Embracing Black History Month

William T. Robinson, Jr.

William T. Robinson, Jr.

Once again, a month is set aside to highlight the achievements and accomplishments of African Americans. While this should be an ongoing endeavor in institutions of education, unfortunately it is not. The effect of not incorporating Black history daily in the public school system has presented dire consequences, supporting stereotypes and myths about Blacks that aren’t true. In fact, you have a large number of Blacks who do not feel good about them and relegate themselves to second-class status, believing the hype by racist media propaganda. We are talking about media taking every opportunity to portray Blacks in a negative light. It is evident in many Black children manifesting low self esteem and little if any respect for people who look like them. How else can you explain the high percentage of Black on Black crime?

When you have a bureaucratic system that has tentacles subtly supporting discrimination and racism, it is of the upmost importance for the victims to educate themselves. When they are educated and fully understand the system, they are in a better position to lift themselves up and fight this oppressive system.

One cannot help but respect Blacks when you truly look at their history. When you look at their resilience and perseverance through centuries of oppression here in America and in colonized African countries, one must acknowledge their strength and determination. Blacks are not behind politically or economically because they are lazy and unmotivated. You have a system that has done everything possible to deter the progress of African Americans. But the truth of the matter is, try as you must—you cannot hide the brilliance of a star.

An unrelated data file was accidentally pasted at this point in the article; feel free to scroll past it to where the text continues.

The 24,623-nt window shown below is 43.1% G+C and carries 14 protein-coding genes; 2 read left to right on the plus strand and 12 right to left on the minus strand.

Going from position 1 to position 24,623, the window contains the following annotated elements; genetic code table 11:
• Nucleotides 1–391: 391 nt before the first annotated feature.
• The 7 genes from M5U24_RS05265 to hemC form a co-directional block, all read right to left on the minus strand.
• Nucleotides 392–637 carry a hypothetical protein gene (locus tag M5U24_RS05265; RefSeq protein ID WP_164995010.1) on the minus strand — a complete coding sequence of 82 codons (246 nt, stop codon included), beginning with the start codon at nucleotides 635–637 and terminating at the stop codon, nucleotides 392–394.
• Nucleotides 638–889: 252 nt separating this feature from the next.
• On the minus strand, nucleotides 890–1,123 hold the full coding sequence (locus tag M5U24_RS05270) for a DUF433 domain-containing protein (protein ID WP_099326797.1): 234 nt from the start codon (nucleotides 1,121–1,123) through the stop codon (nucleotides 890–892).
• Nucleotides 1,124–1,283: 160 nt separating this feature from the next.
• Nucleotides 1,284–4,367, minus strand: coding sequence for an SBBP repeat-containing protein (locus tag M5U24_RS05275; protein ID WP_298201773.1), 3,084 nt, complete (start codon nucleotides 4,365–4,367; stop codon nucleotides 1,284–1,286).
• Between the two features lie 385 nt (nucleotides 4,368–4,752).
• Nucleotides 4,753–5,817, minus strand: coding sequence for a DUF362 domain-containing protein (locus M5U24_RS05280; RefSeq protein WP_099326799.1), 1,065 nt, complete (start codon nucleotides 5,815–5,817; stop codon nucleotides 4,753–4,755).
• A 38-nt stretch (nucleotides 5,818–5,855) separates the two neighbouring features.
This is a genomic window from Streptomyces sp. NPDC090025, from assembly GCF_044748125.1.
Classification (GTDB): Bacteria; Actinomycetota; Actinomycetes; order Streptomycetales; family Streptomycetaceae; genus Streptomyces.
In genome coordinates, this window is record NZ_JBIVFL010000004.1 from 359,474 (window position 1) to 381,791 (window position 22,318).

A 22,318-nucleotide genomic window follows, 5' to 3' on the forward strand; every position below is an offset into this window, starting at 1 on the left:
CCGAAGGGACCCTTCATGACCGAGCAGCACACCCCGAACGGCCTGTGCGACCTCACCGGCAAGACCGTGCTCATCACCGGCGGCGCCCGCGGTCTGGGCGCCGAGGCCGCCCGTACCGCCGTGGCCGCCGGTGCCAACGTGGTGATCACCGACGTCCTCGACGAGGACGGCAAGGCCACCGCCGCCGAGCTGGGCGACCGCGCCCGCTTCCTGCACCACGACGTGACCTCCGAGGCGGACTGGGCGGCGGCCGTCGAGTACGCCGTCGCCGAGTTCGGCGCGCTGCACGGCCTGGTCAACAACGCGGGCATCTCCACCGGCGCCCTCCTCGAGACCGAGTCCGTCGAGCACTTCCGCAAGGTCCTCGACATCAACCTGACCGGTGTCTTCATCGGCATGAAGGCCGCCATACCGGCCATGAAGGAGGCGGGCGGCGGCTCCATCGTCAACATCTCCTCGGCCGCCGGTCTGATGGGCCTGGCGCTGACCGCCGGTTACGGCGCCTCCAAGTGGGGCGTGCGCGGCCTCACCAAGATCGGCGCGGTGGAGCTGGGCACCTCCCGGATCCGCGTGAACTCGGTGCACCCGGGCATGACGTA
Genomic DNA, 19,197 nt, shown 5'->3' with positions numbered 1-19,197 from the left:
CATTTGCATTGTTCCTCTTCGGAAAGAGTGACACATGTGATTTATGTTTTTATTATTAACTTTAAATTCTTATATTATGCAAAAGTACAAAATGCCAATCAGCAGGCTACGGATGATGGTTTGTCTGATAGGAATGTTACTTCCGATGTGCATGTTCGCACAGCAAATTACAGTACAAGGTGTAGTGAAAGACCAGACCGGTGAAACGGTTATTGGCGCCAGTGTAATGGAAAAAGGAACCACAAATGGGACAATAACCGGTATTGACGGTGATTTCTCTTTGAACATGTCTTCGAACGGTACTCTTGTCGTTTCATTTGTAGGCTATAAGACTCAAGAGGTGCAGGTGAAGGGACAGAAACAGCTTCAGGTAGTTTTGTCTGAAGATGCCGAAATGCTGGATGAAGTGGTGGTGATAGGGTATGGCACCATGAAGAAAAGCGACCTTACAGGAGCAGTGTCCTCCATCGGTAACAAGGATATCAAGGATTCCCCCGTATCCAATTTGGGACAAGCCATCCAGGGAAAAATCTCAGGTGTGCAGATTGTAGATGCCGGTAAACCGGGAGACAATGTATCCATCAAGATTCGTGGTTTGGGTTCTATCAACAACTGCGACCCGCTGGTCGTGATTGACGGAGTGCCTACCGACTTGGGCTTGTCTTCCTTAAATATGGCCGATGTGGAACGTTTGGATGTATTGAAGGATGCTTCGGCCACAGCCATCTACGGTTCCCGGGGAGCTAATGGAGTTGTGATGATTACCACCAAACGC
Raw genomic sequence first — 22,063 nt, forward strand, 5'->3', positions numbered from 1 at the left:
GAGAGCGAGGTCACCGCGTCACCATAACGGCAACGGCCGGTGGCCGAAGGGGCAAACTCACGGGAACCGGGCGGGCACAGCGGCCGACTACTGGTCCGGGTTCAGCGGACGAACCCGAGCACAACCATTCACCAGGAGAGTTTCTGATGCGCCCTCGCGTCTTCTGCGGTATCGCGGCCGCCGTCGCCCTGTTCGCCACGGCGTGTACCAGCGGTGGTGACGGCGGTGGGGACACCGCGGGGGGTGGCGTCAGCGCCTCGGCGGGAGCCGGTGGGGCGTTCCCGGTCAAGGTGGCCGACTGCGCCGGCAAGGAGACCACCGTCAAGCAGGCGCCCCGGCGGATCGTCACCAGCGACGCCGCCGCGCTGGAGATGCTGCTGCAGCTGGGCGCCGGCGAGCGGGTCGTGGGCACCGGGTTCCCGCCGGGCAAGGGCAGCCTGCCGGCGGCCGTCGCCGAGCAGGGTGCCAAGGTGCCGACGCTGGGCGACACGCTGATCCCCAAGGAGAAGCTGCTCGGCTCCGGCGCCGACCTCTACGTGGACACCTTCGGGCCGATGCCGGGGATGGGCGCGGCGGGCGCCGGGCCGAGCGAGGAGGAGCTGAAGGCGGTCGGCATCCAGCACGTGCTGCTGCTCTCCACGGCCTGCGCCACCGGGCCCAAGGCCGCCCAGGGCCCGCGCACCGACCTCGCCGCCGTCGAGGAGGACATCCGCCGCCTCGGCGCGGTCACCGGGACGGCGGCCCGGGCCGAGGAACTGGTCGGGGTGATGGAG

People, who are truly interested in learning about Blacks as a whole, are amazed with the contributions Blacks have made locally, statewide, nationally, and universally. Blacks’ contributions to society should be ingrained in everyday study and not condensed in a month. However, we do not live in a perfect world, legitimately concerned with truth, justice, and equality for all.

Every American family should make a conscious effort, especially this month, and sit down with their children and learn about a beautiful and productive people. Take part in the cultural activities taking place this month, experiencing food, song, dance, education, and spiritual enlightenment through drums. Let’s all work together to erase this negative image so many have of African Americans.

The truth is that Black people have always been a contributing force since the beginning of time and should be second to none, when it comes to being acknowledged for their beauty, intelligence, and productivity.

Unfortunately, many public school systems will dilute Black history or not teach it at all to keep White children from feeling uncomfortable about the role their ancestors, grandparents, and parents played in the dehumanization and cruel treatment of African Americans and other people of color.

Learning about Black history is a win for all, because then the world as a whole will have a better appreciation for Blacks and other people of color as respectable and honorable human beings with immeasurable talents and resources.